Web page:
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Title: Why people misunderstand sexism
Author: Hopkins-Doyle, Aífe
ISNI:       0000 0004 7969 9650
Awarding Body: University of Kent
Current Institution: University of Kent
Date of Award: 2019
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Sexism and misogyny are not perfect synonyms. As well as being reviled, women are revered as the moral, refined, but weaker sex who need and deserve men's reverence and protection. This latter, warm, paternalistic representation of women is known as benevolent sexism (BS). Though it is affectionate, BS is counterproductive to gender equality in well-documented ways and tends to go hand-in-hand with misogyny. Research paints a less clear or complete picture of people's understanding of BS: do people 'get' what it is and what consequences it has? In the present thesis, I show that for the most part people do not understand BS, and that their misunderstanding springs precisely from the warmth of BS. Thus, perceptions of warmth, which are known to play a central role in social cognition, also play a central role in masking the structure and function of sexism. Eight studies use observational, correlational, and experimental methods to examine the role of warmth in concealing the functions of BS. Three studies provide evidence that warmth influences women's (under)reactions to experiences of benevolent sexism (Ch. 2). Together, Studies 1 (n = 297), 2 (n = 252), and 3 (n = 219) indicated that although women recall experiencing benevolent (vs. hostile) sexism more often, they protest it less often, because they see it as warm. In Study 4 (n = 296, Ch. 3), men who portrayed benevolently sexist behaviours toward women (vs. hostile and control behaviours) toward women were seen as lower in hostile sexism (HS) and more supportive of gender equality. In Study 5 (n = 283, Ch. 3) men high (vs. low) in BS attitudes were seen as lower in HS, more supportive of gender equality, and much lower in a wide array of known correlates of BS. The pattern of results largely showed that people erroneously perceive men high (vs. low) in BS as less likely to support outcomes which are antagonistic to women's interests (e.g. justification of domestic violence), and more likely to support outcomes in women's interests (e.g. gender specific collective action). In Study 6 (n = 211, Ch. 3), the causal role of warmth was established by experimentally manipulating the warmth of protagonists' attitudes toward women. Study 7 (n = 263, Ch. 4) conceptually replicated and extended the findings of Study 6 by manipulating a man's apparent trait warmth (whether he was a warm or cold personality) rather than his warmth toward women specifically. A final study (Study 8, n = 198, Ch. 4) investigated the influence of warmth on perceptions of BS more closely by orthogonalizing men's apparent trait warmth and the warmth of their attitudes toward women specifically (e.g., a man could be warm generally, but have cold attitudes toward women). In keeping with a Gestalt understanding of warmth, findings suggest that trait and attitudinal warmth combine additively and multiplicatively to influence perceptions of BS, albeit the influence of attitudinal warmth may be more proximal. In concert, these findings demonstrate that the warm affective tone of BS, particularly when displayed by men, masks its ideological functions. A final chapter discusses implications for theories of consent and legitimacy in social systems, for theories of person perception, for future research in gender relations, and for applications of that research, for example in efforts to raise consciousness about the misleading dynamics of sexism.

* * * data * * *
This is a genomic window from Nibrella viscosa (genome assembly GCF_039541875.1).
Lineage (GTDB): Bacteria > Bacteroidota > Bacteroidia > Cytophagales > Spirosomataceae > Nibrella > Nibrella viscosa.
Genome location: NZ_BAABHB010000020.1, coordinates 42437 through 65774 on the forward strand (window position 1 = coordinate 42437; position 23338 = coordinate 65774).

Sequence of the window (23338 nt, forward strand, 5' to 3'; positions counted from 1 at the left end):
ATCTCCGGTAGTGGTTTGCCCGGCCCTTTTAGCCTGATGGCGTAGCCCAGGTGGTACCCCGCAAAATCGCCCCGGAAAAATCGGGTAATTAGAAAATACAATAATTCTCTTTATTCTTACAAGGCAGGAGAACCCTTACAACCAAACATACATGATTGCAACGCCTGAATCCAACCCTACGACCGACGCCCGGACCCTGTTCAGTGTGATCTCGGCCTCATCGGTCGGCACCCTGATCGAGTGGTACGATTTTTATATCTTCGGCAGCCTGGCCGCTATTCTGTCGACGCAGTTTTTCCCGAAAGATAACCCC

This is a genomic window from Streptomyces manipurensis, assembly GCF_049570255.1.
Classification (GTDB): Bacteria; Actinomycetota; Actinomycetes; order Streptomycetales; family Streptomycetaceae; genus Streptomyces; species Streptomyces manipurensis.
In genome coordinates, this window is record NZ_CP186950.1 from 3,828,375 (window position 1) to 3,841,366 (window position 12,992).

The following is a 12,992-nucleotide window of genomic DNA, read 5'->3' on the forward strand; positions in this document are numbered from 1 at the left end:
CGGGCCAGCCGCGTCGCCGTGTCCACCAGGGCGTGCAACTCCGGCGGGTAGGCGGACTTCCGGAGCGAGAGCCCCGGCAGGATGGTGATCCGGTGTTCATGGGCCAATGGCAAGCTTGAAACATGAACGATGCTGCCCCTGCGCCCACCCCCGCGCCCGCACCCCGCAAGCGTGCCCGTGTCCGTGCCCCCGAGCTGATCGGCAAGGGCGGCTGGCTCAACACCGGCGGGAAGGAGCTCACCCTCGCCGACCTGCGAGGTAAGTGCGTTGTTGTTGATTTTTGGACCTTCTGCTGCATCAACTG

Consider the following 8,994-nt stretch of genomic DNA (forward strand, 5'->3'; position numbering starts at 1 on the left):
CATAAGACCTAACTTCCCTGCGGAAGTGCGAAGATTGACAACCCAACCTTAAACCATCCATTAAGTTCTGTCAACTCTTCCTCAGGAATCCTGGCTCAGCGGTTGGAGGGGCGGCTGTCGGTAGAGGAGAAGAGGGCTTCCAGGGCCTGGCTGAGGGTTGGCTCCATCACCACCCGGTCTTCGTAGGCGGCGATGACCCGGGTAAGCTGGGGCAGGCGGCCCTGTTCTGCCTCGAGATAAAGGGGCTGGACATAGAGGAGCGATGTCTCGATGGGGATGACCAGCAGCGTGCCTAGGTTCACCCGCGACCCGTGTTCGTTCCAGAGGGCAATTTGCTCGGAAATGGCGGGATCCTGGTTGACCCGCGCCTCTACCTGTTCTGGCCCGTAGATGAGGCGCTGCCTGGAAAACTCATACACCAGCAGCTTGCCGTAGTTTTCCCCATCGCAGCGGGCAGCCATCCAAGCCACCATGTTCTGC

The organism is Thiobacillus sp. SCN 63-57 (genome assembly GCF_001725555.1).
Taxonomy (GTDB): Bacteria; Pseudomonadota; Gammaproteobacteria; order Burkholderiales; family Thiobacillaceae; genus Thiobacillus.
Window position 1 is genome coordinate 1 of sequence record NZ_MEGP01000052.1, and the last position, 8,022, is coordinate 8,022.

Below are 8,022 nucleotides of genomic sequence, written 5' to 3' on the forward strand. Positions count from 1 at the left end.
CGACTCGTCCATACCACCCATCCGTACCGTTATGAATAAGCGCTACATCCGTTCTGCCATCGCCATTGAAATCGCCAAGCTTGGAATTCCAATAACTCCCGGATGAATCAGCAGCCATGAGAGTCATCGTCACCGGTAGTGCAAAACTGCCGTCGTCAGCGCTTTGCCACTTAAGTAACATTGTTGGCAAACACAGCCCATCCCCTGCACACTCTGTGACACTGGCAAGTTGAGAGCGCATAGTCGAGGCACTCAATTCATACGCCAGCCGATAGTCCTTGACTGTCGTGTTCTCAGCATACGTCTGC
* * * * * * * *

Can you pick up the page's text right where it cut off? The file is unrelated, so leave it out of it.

Supervisor: Sutton, Robbie Sponsor: Not available
Qualification Name: Thesis (Ph.D.) Qualification Level: Doctoral
EThOS ID:  DOI: Not available
Keywords: BF Psychology